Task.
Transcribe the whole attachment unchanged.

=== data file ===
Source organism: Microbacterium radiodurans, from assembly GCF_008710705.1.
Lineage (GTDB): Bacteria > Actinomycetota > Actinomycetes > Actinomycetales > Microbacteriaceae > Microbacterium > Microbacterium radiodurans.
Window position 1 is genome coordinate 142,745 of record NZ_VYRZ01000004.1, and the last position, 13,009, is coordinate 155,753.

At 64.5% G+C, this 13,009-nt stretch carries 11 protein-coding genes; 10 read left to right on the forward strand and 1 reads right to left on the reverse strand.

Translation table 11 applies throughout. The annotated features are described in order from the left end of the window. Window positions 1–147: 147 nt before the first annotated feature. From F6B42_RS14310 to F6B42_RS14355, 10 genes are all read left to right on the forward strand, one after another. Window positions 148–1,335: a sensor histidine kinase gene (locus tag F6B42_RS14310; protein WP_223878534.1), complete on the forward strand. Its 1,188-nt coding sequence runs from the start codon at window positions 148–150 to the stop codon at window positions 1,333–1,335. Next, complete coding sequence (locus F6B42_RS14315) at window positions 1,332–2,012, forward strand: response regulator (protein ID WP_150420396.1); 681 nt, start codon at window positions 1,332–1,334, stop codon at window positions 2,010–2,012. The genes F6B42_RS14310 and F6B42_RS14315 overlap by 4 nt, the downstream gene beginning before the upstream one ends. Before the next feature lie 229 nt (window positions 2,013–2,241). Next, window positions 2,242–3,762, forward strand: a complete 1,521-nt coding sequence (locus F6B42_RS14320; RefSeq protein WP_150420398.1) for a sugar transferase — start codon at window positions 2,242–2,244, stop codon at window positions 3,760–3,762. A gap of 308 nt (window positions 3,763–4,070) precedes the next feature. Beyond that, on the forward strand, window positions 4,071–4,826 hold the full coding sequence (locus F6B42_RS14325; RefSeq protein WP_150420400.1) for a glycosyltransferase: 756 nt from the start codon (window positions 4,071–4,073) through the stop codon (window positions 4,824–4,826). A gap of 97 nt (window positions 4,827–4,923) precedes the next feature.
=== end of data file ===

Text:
Source organism: Microbacterium radiodurans, from assembly GCF_008710705.1.
Lineage (GTDB): Bacteria > Actinomycetota > Actinomycetes > Actinomycetales > Microbacteriaceae > Microbacterium > Microbacterium radiodurans.
Window position 1 is genome coordinate 142,745 of record NZ_VYRZ01000004.1, and the last position, 13,009, is coordinate 155,753.

At 64.5% G+C, this 13,009-nt stretch carries 11 protein-coding genes; 10 read left to right on the forward strand and 1 reads right to left on the reverse strand.

Translation table 11 applies throughout. The annotated features are described in order from the left end of the window. Window positions 1–147: 147 nt before the first annotated feature. From F6B42_RS14310 to F6B42_RS14355, 10 genes are all read left to right on the forward strand, one after another. Window positions 148–1,335: a sensor histidine kinase gene (locus tag F6B42_RS14310; protein WP_223878534.1), complete on the forward strand. Its 1,188-nt coding sequence runs from the start codon at window positions 148–150 to the stop codon at window positions 1,333–1,335. Next, complete coding sequence (locus F6B42_RS14315) at window positions 1,332–2,012, forward strand: response regulator (protein ID WP_150420396.1); 681 nt, start codon at window positions 1,332–1,334, stop codon at window positions 2,010–2,012. The genes F6B42_RS14310 and F6B42_RS14315 overlap by 4 nt, the downstream gene beginning before the upstream one ends. Before the next feature lie 229 nt (window positions 2,013–2,241). Next, window positions 2,242–3,762, forward strand: a complete 1,521-nt coding sequence (locus F6B42_RS14320; RefSeq protein WP_150420398.1) for a sugar transferase — start codon at window positions 2,242–2,244, stop codon at window positions 3,760–3,762. A gap of 308 nt (window positions 3,763–4,070) precedes the next feature. Beyond that, on the forward strand, window positions 4,071–4,826 hold the full coding sequence (locus F6B42_RS14325; RefSeq protein WP_150420400.1) for a glycosyltransferase: 756 nt from the start codon (window positions 4,071–4,073) through the stop codon (window positions 4,824–4,826). A gap of 97 nt (window positions 4,827–4,923) precedes the next feature.